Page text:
Full text: Problems in eugenics

Exhibit C 57 — 60.27 
beyond the age of infancy up to five years but not in so striking a 
manner. The proportion becomes modified to 20% against 12%. As 
the influence of the birth interval on child mortality is still very 
perceptible after the tenth or later children, it may be assumed 
that it is not caused exclusively by the exhaustion of the maternal 
organism produced by the rapid sequence of births. The varying 
length of breast-feeding of the children has probably also its 
influence. Though these statistics give no data about the mode of 
infant feeding, it is nevertheless probable that in those families in 
which there are longer intervals between consecutive births each ■ 
child is suckled for a longer period. 
Birth interval and health of the offspring, after Riffel—v. d. Velden. C 58 
Influence of the length of the birth interval and the duration of C 59 
breast-feeding on infant mortality, exhibited by Weinberg. The author 
writes regarding the latter table “ in proportion to the length of the 
interval between two births, the mortality of the children following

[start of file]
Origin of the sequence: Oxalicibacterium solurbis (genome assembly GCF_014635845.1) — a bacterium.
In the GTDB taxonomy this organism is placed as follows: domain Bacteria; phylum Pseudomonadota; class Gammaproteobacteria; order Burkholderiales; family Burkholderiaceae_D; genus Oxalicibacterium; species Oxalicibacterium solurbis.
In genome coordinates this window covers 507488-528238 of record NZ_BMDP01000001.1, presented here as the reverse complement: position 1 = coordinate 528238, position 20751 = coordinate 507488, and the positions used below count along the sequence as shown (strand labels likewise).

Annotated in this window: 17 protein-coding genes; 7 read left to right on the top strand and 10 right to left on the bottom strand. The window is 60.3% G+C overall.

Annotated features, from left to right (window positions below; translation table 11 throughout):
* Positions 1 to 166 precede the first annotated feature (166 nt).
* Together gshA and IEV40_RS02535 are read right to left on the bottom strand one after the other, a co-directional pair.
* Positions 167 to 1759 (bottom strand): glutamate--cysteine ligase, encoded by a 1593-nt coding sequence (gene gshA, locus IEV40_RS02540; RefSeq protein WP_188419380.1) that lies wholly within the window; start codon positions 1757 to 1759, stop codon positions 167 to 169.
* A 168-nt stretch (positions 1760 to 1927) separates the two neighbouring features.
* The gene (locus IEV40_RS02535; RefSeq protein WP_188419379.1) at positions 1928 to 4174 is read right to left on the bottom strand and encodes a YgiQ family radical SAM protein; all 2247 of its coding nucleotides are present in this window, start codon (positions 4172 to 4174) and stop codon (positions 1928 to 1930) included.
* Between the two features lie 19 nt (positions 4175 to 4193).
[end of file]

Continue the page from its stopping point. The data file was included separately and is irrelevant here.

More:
decreases materially, but this relation only becomes clearly apparent in 
families in which several of the children have been suckled for more 
than six months.” 
The intimate connection which exists between birth interval and C 60, 61, 62 
suckling and the great importance which suckling has under the 
favourable influence of a long birth interval is shown in Dr. Agnes 
Bluhm’s Figures C 60, C 61, and C 62—infant nutrition (breast 
feeding), number of children and infant mortality, after Dr. Marie 
Baum. “ The material is taken from the towns of Gladbach, 
Rheydt, Odenkirchen and Rheindalen, and comprises 1,495, mostly 
poor families, with 9,393 cases in which the mother survived child­ 
birth and 9,487 children born alive. In this table only 7,983 
children were counted, because the remainder had not reached the 
age of one year on the day of counting. Of these 7,983, there died 
before the completion of the1 first year 1,276, or 15.98%.” 
Number of children and child mortality : Bluhm adds :_ C 60 
“ Figure x shows in Curve A the influence of the duration of breast 
feeding ; in Curve B influence of numerical position of birth on the 
mortality of the infant. The very divergent course of the two 
curves expresses the very different influence of both these factors 
on mortality ; the latter is almost exclusively dependent upon 
the length of suckling, and shows corresponding with its increase a 
continuous and steep decline down to 1.46% from a maximum number 
of 35%. The very slight increase of the mortality of children 
suckled for six weeks compared with those who have not been breast
	        

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